The Way Of The Dodo

I’ve worked on one painting all week and it seems it’s going “the way of the Dodo” (pronounced dd) . I know, I know, I dwell on this subject—the subject of failed works that is; I guess because it’s so heart wrenching when it happens.

It’s what Molly Barnes (How To Get Hung ,  Journey Editions) aptly defines as “dreadful, gut-sinking, morale-lowering moments that come with unsuccessful experiments” and 18283938.jpgshe says that it’s a “numbing fear that comes with exposing your soul”. It makes me ask, “why do you put yourself through this”. I don’t know what I’m expecting other than the obvious–better results, more often.

My question to myself should be “why do I keep making the same mistakes” because, when I look at it, there does seem to be a theme running through all the failures–one of over-working, loosing the values (or never really having them to begin with) and no direction in composition. This should be easily resolved by taking a bit more time in the beginning stages of a piece–make sure the large values are right to begin with, have some inkling of the color scheme/time of day, have an idea in mind of what the finished piece will look like so I have something to shoot for. Peters and Waterman ( In Search Of Excellence , HarperBusiness), in their assessment of successful corporations, concludes that “the magic is simply getting the basics right” . This is true in painting also.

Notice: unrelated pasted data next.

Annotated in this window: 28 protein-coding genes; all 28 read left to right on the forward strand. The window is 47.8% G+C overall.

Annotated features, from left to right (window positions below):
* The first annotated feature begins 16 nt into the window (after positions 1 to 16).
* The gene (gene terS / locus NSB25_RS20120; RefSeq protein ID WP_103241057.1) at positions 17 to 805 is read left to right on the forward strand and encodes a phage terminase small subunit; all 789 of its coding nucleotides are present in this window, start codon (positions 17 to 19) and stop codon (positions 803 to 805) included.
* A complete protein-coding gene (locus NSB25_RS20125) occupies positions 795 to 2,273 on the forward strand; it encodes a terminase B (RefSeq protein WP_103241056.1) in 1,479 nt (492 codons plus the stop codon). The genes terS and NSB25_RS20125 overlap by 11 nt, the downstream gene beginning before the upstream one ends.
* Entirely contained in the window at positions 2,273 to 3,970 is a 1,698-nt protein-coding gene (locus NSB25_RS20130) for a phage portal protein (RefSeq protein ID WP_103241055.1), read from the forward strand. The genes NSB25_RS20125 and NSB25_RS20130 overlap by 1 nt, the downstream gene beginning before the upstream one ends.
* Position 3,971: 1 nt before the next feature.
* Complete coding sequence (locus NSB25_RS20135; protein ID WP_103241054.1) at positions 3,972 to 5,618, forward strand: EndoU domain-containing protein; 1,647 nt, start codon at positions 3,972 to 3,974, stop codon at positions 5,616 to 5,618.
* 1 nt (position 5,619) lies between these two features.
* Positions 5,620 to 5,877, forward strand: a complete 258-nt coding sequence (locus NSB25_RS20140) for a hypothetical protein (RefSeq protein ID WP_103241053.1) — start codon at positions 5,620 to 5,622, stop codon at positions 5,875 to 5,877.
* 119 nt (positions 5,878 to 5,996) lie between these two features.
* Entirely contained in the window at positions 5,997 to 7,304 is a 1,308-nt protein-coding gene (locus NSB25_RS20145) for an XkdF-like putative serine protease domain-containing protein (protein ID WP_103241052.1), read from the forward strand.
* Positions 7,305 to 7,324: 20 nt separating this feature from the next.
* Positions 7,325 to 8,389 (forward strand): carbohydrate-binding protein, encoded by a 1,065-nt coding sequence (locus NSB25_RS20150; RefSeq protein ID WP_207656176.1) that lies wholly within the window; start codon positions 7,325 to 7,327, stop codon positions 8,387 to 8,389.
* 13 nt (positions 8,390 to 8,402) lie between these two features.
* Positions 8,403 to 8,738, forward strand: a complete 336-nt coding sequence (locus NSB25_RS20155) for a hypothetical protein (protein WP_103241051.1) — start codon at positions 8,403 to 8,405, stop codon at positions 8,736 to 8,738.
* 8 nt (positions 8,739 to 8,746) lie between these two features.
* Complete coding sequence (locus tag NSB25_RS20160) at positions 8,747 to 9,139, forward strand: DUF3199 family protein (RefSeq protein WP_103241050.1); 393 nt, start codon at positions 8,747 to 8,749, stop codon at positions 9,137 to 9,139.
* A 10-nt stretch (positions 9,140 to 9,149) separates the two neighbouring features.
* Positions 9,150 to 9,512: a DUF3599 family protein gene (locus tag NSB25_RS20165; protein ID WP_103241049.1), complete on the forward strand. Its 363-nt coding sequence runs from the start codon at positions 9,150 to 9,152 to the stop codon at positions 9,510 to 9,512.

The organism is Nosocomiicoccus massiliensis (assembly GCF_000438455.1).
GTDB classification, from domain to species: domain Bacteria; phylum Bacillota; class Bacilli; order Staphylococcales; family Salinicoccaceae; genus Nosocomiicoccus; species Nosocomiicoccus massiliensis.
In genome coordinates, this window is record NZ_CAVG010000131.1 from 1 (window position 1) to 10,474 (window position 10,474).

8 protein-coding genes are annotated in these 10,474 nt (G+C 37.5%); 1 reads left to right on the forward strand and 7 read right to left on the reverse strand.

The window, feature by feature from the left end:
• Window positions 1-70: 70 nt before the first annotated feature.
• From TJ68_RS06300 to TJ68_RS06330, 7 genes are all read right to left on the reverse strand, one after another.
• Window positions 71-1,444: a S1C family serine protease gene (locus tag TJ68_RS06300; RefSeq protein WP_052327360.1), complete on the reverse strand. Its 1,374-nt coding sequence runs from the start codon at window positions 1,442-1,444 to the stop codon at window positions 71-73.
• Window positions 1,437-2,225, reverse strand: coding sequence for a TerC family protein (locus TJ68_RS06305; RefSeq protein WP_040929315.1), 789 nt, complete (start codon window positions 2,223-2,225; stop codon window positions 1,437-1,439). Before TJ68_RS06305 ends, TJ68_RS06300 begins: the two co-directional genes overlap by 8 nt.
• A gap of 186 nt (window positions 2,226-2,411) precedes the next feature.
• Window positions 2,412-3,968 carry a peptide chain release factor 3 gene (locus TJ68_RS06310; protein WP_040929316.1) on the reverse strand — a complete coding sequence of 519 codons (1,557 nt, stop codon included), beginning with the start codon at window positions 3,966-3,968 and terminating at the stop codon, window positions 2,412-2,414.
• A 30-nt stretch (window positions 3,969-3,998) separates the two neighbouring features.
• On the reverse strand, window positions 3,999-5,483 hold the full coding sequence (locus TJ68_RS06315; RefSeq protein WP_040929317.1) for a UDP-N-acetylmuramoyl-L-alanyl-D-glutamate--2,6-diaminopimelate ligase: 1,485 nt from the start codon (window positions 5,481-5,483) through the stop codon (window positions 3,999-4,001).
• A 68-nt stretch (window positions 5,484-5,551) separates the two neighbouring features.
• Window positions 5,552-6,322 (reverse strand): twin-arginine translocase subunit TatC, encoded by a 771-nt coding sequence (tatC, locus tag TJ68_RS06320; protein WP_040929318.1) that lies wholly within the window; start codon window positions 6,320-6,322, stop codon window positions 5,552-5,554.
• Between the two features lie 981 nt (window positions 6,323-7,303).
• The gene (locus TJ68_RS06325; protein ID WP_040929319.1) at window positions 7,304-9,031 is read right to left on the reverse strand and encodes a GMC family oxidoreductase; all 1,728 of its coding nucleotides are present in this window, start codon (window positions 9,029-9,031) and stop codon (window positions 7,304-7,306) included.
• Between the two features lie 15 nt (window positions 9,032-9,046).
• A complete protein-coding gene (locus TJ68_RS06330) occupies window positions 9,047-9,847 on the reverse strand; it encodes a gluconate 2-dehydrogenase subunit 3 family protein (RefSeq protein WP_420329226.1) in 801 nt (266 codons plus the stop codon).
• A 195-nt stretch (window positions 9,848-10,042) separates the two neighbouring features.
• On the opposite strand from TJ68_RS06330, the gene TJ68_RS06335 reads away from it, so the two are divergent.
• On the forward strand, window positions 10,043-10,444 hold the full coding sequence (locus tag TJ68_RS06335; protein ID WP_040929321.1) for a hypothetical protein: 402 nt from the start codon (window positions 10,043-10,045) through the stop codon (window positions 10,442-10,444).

Late In The Day 11x14 oil on canvasI’m apparently not one of these painters who can just start slapping on paint and then look for a direction to go; maybe if I were doing abstracts, maybe. Also, staying with the same piece day after day, can be detrimental to the outcome; I’m better off when I have several things going at once and switch off between them, giving my eye time to refresh from an image.

Sometimes a scene gives you almost everything; it’s right in front of you waiting to be painted. Many times though, it’s not, and so I shouldn’t expect to be able to just dive in with every piece. I like to say–sometimes a painting just falls from the brush but other times it must be scraped off; maybe I should add–and sometimes it goes the way of the Dodo.

Late In The Day (destroyed) 11×14 oil on canvas MTMcClanahan

Drawing Of A Dodo 17th century Dutch


MT McClanahan

An artist and perpetual thinker, MT McClanahan finds inspiration through connecting ideas across a broad range of topics. He especially enjoys philosophy and how art and life interconnect. He is the founder of TPT and his paintings can be seen at

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